“Anthropoid” reminded me so much of the (far superior) basement scene in Quentin Tarantino’s “Inglorious Basterds” that I kept hoping Hugo Stiglitz would show up and get the ball rolling to save me from this exercise in extreme dullness. The problem with “Anthropoid” is that there’s not anything really happening until the film’s final 10 minutes. The rest of the monotonous two hours are spent doing a whole lot of nothing. When I tell you the plot, you’ll think it sounds great. Unfortunately, it’s not.
The film tells the fascinating true story of Operation Anthropoid, a secret mission by the Czechoslovakian government to assassinate Nazi SS officer Reinard Heydrich (the third in command behind Hitler and Himmler). This story focuses on two soldiers, Josef (Cillian Murphy) and Jan (Jamie Dornan), who parachute into their homeland to execute the plan. This historical incident should’ve made a kick-ass war picture but instead it’s just lame.
This is an extraordinary true tale that, if in the hands of a better director and storyteller, could have been one of the best World War II era movies in ages. There’s far too much talking and staring and hiding and plotting, and the overuse of shaky cam doesn’t fit with the material and is distracting. The film is set in the gorgeous city of Prague but instead all we get are ponderous scenes in dusty basements and lots of quiet hiding in houses. There’s also an uncomfortably long epilogue (told only with words flashed on the screen) that reveals the ultimate conclusion of the Operation.
The film did inspire me to research more about the history behind it. When a movie educates me about something, I always view that as a win. But an interesting glimpse of history doesn’t make this thriller any less dull.
Prior to the start of World War II, Hitler occupied Czechoslovakia without ever firing a shot, having reached an agreement with other European countries that was supposed to avoid all-out war. Some of the Czech government fled the country, along with a contingent of military forces. Hitler placed SS General Reinhard Heydrich — the Third Reich’s third-in-command and architect of the Final Solution — in charge of the country. He butchered thousands of Czechs during his occupation of the country.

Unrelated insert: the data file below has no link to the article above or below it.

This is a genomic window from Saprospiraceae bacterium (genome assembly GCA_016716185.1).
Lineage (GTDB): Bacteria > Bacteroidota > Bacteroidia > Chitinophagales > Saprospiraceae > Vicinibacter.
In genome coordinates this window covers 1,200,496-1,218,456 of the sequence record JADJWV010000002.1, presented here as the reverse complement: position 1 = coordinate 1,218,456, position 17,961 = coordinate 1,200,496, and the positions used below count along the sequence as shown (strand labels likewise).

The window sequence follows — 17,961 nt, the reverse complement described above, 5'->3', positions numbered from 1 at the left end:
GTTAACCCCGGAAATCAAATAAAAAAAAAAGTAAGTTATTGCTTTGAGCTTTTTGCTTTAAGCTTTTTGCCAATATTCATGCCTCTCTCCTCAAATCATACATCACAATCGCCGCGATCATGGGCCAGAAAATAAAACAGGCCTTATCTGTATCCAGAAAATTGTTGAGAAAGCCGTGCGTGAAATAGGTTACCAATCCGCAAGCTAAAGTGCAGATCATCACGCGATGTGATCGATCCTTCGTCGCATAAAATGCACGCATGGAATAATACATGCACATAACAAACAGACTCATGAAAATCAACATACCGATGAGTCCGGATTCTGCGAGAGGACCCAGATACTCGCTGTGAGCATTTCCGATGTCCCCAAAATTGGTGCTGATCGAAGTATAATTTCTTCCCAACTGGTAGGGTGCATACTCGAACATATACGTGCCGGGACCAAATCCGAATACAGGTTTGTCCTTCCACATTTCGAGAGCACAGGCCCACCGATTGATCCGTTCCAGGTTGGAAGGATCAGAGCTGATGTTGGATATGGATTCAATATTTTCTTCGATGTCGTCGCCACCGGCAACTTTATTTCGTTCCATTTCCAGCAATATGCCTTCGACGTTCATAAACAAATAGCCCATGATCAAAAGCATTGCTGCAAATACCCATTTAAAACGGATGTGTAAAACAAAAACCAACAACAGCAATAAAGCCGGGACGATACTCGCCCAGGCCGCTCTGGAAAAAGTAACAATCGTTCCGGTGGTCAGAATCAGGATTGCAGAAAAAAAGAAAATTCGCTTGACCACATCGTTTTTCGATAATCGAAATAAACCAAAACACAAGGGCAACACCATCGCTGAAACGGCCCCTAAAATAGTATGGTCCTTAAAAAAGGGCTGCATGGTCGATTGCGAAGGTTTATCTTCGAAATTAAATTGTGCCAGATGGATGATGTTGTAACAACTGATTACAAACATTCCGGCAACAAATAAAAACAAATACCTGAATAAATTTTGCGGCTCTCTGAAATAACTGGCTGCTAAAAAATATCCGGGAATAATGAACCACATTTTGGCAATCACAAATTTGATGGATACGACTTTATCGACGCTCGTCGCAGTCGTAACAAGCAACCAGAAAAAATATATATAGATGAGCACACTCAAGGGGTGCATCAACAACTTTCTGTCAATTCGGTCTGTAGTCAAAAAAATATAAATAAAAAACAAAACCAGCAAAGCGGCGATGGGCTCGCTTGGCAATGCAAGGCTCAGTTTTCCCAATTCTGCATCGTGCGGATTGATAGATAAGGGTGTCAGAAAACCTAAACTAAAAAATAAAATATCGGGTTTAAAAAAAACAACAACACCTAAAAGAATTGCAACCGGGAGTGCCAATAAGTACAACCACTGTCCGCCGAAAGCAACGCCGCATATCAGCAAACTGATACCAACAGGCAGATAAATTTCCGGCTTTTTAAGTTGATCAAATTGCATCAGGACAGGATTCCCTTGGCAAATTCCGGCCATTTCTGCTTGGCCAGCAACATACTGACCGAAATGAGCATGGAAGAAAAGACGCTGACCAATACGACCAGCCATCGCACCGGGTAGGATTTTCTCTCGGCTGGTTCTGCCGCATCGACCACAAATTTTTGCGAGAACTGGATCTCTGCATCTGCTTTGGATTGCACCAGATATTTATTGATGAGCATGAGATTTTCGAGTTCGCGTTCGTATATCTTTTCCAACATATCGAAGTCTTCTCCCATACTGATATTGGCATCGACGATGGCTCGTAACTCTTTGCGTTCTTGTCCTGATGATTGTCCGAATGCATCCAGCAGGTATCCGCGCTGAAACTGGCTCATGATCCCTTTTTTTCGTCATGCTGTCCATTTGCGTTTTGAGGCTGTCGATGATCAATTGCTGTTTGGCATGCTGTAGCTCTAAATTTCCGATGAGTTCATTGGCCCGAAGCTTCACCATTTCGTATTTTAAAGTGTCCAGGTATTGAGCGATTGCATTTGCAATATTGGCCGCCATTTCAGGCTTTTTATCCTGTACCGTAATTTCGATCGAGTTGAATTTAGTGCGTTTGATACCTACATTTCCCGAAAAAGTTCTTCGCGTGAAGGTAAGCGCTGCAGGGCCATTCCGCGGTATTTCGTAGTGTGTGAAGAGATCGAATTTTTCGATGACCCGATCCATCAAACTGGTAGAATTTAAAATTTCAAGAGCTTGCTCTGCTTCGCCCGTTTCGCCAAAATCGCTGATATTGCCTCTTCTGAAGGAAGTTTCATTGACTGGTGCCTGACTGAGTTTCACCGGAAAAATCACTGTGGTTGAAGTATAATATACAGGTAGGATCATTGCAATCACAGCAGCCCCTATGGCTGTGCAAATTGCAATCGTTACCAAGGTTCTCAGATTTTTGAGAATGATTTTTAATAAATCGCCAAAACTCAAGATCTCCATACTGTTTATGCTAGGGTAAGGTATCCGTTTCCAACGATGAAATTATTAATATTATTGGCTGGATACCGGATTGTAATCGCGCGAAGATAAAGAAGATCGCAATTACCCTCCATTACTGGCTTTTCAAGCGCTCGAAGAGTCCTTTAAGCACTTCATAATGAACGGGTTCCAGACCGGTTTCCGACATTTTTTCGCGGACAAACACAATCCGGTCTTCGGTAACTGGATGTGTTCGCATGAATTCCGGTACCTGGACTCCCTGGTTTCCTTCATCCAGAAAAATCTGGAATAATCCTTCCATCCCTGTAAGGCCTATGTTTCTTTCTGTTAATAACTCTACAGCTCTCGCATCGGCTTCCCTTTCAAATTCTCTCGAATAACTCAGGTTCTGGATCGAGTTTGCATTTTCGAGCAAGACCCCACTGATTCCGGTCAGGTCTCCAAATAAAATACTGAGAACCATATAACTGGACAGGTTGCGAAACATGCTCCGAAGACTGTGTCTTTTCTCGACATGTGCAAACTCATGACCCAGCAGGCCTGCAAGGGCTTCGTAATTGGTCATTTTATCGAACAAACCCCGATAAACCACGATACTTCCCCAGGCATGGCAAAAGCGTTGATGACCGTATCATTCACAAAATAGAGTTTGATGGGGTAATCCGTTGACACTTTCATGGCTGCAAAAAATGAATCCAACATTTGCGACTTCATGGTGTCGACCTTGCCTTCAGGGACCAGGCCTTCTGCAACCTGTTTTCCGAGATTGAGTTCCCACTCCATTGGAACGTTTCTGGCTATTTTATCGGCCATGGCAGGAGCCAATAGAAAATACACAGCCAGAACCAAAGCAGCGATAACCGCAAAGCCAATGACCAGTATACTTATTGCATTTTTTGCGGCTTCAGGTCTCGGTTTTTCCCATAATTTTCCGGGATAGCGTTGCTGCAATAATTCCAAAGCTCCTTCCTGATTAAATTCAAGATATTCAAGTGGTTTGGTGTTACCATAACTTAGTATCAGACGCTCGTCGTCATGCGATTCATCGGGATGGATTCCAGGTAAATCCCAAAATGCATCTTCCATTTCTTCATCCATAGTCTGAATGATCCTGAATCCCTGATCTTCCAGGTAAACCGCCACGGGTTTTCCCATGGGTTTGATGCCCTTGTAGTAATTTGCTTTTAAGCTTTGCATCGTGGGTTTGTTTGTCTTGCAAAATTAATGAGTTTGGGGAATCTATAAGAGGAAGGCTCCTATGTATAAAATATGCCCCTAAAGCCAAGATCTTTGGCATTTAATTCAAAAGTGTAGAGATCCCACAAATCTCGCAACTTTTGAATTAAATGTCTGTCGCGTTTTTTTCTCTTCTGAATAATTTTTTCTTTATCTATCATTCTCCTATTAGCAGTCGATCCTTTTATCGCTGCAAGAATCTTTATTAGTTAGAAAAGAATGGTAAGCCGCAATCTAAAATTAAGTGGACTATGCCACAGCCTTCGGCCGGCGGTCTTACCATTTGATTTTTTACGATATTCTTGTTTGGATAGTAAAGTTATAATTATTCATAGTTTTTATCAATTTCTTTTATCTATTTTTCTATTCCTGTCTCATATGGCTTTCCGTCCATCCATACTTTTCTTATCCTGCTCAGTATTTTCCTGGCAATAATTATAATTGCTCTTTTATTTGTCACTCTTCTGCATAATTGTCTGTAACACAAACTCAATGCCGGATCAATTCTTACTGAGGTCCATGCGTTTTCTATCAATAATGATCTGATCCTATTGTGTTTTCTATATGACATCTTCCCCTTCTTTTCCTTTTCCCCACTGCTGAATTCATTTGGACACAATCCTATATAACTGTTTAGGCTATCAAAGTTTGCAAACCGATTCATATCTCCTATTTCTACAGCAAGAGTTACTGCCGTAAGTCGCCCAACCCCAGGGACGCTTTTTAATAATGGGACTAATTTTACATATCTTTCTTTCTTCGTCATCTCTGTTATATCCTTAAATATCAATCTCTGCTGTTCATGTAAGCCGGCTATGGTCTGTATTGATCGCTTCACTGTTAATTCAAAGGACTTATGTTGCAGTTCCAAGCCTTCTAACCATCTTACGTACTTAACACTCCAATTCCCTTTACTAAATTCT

To respond, the displaced Czech government devised Operation Anthropoid. The goal of the operation was simple, although the means were not: assassinate Heydrich. “Anthropoid” is based on the story of that effort.
Sounds fascinating, right? As interesting as the story is, the movie is not. The story of the primary Czech operatives Josef Gabcik (Cillian Murphy) and Jan Kubis (Jamie Dornan) moves incredibly slowly and not much happens until the third act. For the most part, we see Gabcik, Kubis, and their compatriots hiding, plotting, and hiding some more. And not much else.
When we finally get to the assassination attempt, the story starts to move more quickly. But when we finally get to a showdown and shootout between the Czech rebels and the Nazis, the action is filmed poorly in Paul Greengrass-style shaky cam. This filming style is particularly poorly suited to historical action, where the frenetic style is a distraction that detracts from most of the natural drama. Director Sean Ellis (who made the enjoyable 2006 indie “Cashback“) lacks confidence and a voice of his own — instead assembling the film with a hodgepodge of styles that don’t serve the story.
And the acting isn’t much better. When you’re dealing with Nazis as the bad guys, anyone standing in opposition is immediately sympathetic. But these actors and this director never earn anything more than that positional sympathy; we learn virtually nothing about these characters or their background or what makes them tick. Not getting to know the characters ultimately hurts the film and makes the climax little more than an exercise in finding a conclusion.
Put simply, it’s difficult to watch “Anthropoid” without wanting to check your watch. Students of history would be better served reading a book about the operation, which almost certainly has to be more exciting than this movie.